Bravo Lake: How low can it go?

 

There’s barely a large puddle these days at Woodlake’s Bravo Lake where six months ago there was a shimmering lake and near-full storage basin. The lack of fall rainstorms coupled with the last five drought years has the lake basin almost completely dry.
 
The usually scenic Bravo Lake, with the nearby Great Western Divide as a backdrop, is home to a large population of migratory birds and a year-round cackle of ducks and geese. This year, most notably along the water’s edge, is a collection of dead fish, among them many large carp, that had no where to go when the water receded.
 
The 3.3-mile circular trail at Bravo Lake affords regular recreation and daily exercise for dozens of walkers, runners, and bikers. This month, the distinct fishy smell may be keeping those numbers down.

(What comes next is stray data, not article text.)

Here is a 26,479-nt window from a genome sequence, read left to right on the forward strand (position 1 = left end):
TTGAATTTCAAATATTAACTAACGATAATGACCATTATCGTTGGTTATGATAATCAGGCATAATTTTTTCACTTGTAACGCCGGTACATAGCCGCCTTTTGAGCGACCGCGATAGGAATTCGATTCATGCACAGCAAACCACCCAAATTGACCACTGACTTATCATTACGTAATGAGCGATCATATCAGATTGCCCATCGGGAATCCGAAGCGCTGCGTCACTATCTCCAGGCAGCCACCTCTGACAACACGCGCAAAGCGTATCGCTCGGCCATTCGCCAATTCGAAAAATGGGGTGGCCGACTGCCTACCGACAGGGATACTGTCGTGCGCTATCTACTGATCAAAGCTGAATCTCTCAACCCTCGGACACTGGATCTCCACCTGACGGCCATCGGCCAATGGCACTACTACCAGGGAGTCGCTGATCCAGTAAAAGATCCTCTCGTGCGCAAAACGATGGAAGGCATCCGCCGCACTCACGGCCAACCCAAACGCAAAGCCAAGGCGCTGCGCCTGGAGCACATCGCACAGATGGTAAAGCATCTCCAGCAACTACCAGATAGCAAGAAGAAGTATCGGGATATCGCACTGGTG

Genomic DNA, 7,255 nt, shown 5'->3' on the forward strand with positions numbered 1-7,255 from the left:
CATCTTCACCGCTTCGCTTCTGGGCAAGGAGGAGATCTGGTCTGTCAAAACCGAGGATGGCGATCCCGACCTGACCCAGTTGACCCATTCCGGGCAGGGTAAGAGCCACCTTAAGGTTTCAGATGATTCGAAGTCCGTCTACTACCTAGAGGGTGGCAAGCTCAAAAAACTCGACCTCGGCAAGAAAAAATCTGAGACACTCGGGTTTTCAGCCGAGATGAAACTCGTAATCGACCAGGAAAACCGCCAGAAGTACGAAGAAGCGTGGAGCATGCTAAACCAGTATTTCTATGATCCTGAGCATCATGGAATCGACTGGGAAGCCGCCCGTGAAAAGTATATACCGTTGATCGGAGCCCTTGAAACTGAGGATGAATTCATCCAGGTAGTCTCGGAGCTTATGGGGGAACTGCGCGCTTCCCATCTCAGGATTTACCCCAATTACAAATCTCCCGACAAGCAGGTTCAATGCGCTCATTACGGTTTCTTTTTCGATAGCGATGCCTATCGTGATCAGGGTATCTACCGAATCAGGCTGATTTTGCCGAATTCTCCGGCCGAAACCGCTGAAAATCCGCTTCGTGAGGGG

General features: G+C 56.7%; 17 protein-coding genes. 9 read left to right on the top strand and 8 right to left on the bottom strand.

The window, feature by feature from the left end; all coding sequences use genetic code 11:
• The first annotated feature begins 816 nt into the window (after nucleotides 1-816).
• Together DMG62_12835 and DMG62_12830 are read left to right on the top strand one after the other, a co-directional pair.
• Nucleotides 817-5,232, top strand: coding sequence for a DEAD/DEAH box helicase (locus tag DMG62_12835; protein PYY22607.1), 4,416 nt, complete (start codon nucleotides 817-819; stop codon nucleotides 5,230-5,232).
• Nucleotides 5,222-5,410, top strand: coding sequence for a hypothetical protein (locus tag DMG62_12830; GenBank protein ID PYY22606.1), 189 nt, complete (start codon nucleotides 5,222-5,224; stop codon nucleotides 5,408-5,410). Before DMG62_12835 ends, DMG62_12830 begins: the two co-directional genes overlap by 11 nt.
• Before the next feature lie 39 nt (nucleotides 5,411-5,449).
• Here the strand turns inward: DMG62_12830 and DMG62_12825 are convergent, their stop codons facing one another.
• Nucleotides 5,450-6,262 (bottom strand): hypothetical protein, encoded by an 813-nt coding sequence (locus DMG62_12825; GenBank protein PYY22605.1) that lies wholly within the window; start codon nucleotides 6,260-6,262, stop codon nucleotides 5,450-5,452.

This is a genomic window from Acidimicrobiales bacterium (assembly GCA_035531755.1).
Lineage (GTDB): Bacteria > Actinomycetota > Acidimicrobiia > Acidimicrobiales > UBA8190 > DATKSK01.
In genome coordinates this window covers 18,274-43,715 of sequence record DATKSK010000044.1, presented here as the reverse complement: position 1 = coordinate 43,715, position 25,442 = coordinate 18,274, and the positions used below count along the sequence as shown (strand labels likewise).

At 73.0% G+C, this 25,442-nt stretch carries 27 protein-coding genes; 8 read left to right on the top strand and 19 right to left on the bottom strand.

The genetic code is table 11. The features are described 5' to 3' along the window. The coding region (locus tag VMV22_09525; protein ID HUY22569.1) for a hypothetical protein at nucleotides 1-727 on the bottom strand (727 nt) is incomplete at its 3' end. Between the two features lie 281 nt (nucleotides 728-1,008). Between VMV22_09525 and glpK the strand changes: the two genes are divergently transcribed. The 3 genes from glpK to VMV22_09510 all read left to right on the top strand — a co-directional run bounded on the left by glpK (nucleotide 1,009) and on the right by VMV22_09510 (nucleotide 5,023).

“There’s nothing really unusual about the low water level this year,” said Ramon Lara, Woodlake’s city manager. “It’s usually drained pretty low this time of year in advance of the runoff from winter storms.”
 
Lara also said that staff has been fielding some complaints about the odor of decaying fish that figures to continue until the area receives some significant rainfall.  

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